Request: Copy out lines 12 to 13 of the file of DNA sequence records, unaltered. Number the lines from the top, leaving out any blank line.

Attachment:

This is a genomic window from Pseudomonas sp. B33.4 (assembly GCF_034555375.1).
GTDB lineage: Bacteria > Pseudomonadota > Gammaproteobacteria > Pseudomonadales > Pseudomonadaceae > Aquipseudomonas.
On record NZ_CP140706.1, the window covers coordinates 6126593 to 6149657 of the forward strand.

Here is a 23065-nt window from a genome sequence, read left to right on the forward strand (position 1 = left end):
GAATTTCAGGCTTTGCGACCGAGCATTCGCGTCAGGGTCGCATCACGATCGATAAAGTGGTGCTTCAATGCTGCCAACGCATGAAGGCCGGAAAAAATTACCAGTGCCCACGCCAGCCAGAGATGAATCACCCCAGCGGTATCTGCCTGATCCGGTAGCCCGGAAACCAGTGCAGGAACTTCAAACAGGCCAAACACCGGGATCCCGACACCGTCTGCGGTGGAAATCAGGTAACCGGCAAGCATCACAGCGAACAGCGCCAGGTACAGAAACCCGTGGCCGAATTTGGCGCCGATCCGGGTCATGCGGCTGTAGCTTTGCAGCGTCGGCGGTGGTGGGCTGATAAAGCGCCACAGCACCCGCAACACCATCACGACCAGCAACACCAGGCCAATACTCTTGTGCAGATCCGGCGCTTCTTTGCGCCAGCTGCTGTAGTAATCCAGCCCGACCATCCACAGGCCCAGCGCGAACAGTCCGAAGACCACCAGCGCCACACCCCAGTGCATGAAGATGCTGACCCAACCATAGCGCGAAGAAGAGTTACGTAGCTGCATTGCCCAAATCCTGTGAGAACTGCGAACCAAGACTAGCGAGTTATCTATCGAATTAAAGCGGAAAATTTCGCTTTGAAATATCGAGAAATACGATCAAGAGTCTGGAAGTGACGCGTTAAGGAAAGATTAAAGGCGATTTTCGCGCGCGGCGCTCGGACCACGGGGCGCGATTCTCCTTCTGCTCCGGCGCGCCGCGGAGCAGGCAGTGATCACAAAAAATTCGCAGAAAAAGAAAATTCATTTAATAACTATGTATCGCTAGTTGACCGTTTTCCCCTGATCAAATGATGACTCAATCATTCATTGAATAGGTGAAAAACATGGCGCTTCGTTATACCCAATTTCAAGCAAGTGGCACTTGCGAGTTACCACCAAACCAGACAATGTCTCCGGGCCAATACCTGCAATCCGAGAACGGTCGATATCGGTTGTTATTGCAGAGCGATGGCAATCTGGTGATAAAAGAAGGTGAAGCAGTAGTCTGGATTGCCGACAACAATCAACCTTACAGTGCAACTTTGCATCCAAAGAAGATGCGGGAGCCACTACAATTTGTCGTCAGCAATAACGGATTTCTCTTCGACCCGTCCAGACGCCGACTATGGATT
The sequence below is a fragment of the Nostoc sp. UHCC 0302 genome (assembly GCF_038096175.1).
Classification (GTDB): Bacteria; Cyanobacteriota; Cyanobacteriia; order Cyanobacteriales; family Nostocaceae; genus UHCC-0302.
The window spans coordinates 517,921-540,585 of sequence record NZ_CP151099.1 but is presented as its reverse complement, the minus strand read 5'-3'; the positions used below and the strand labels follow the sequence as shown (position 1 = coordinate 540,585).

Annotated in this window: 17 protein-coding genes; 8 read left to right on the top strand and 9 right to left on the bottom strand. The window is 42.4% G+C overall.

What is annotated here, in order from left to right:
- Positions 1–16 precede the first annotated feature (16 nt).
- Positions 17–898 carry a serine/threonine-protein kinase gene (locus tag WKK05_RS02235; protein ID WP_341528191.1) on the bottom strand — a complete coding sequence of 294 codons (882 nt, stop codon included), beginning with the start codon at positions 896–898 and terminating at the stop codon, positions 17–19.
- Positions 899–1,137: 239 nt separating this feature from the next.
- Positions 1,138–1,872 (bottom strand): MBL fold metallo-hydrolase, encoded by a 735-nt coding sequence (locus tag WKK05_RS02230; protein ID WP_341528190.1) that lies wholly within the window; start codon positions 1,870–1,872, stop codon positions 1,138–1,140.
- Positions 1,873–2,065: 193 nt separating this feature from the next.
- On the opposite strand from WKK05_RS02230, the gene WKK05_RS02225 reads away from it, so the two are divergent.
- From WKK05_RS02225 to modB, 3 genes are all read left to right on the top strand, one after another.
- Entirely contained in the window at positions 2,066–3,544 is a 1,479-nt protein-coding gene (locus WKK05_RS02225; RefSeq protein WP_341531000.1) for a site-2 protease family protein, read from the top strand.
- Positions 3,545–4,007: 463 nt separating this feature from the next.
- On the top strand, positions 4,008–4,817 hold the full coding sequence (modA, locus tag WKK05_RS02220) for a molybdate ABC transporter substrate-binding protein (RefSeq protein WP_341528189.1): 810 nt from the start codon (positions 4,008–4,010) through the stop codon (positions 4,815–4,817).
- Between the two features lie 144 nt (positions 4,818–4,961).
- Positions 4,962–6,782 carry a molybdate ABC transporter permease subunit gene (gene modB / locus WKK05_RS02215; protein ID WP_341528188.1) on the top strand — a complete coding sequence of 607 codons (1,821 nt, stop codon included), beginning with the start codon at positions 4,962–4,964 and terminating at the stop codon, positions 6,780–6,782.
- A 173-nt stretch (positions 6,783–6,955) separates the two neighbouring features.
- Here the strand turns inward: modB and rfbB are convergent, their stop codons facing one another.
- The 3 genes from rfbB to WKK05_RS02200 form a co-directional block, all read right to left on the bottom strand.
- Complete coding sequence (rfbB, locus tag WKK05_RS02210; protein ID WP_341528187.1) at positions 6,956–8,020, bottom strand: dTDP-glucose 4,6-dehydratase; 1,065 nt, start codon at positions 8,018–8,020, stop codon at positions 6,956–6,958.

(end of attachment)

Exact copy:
- Positions 17–898 carry a serine/threonine-protein kinase gene (locus tag WKK05_RS02235; protein ID WP_341528191.1) on the bottom strand — a complete coding sequence of 294 codons (882 nt, stop codon included), beginning with the start codon at positions 896–898 and terminating at the stop codon, positions 17–19.
- Positions 899–1,137: 239 nt separating this feature from the next.